Posted on February 10, 2010 at 11:02 AM
Due to Australia’s reputation of producing high quality lawyers, Magic Circle firm, Allen & Overy has chosen to enter the Australian legal market. The firm will have 17 partners in offices that are located in Sydney and Perth. 14 of these were poached from Clayton Utz.
Offices will open on the first of March, just two months after the Norton Rose – Deacon merger, and the rationale appears to be very similar. Don Boyd, chief of Norton Rose’s Australia offices said that a major driver for the merger was the ability to resource Norton Rose’s Asia offices with the high quality, low cost lawyers from Australia.
Allen & Overy’s Asia-Pacific managing partner, Thomas Brown, agreed that the abundance of well-educated lawyers makes the land down under a very attractive market. “This move improves access to the deep poll of high quality lawyers that exist in the Australian legal market, making this the logical next step in out plans to expand our global network,” he said.
In a recent interview, Boyd said that it was unlikely that any of the major UK or US firms would set up shop in Australia without plans to transfer Australian lawyers to Asia. “To just set up in Australia to tap into the Australian market doesn’t really on the face of it make a business case because this is a massively competitive environment,” he said.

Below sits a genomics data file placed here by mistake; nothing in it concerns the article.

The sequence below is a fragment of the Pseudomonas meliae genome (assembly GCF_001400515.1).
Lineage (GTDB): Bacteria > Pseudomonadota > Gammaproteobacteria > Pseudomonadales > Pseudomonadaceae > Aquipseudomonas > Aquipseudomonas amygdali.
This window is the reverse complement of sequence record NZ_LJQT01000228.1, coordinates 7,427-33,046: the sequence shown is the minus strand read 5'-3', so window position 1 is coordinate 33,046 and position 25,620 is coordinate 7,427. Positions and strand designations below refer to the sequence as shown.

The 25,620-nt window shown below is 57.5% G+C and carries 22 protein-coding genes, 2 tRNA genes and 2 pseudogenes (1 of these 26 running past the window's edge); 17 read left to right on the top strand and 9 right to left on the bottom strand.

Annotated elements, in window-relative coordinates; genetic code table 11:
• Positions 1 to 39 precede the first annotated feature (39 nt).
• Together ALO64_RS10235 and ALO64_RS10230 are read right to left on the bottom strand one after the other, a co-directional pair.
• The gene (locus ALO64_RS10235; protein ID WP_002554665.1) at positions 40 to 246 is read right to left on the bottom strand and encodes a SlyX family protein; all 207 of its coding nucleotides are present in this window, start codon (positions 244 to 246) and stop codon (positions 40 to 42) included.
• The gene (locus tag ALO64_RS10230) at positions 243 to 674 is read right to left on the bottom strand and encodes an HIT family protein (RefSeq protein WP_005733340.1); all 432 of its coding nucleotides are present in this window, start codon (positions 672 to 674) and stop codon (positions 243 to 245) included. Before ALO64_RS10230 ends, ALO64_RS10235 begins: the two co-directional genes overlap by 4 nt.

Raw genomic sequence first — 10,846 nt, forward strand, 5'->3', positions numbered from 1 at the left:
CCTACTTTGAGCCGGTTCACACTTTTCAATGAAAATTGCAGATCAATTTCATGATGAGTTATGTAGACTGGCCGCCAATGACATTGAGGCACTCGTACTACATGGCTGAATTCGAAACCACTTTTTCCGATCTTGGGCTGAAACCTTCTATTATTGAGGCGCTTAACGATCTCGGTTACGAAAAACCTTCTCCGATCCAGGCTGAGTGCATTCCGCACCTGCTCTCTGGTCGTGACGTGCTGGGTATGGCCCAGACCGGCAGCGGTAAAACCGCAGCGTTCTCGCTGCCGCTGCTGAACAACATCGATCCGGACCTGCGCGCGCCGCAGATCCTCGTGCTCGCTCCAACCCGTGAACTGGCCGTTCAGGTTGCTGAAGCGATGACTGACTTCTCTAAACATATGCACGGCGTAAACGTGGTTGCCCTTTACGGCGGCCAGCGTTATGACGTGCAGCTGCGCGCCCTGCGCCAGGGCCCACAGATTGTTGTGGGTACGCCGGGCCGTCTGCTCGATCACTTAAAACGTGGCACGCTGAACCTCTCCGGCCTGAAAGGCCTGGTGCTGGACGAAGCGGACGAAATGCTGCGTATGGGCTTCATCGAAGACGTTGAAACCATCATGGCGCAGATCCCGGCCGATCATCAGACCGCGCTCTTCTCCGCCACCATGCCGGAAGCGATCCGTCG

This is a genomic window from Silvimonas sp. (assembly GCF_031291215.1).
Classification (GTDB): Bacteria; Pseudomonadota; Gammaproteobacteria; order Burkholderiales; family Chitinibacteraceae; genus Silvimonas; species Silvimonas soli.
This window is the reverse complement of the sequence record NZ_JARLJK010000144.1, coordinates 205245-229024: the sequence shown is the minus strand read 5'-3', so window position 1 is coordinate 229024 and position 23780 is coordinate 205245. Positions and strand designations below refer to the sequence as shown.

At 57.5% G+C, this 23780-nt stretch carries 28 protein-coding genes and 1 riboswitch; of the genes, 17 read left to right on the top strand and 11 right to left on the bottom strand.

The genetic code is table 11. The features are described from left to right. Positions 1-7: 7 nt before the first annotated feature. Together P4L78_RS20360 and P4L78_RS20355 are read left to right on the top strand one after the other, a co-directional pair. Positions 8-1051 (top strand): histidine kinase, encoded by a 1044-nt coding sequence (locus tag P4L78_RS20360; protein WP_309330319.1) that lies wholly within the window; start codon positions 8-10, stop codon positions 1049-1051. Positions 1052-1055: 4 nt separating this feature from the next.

A senior partner at Allen & Overy, David Morley, stated: “Our decision to launch in Australia underlines the increasing importance of Australia in the global and Asia-Pacific economies, we see significant opportunities for high end, cross border M&A and finance work in the private and public sectors, particularly in the energy, mining and natural resources sectors.”
After much research on the local legal market, the firm concluded that there was space for a smaller, high-end law firm that is integrated into a broad global network.
There main practice focus will be in energy, mining and natural resources; finance; infrastructure; investment funds; mergers and acquisitions; private equity; tax; and telecoms, media and technology (TMT).
Clayton Utz CEP, David Fagan, has said that the Australian legal market is one of the most competitive in the world and backed his firm’s competitiveness despite the loss of defecting partners. He said that Clayton Utz is in excellent shape and continues to be one of the strongest in the market. The move probably took Fagan by surprise since he had said that the depth of the legal market in Australian would make smaller global firms more interested in domestic markets rather than one of the major ones.
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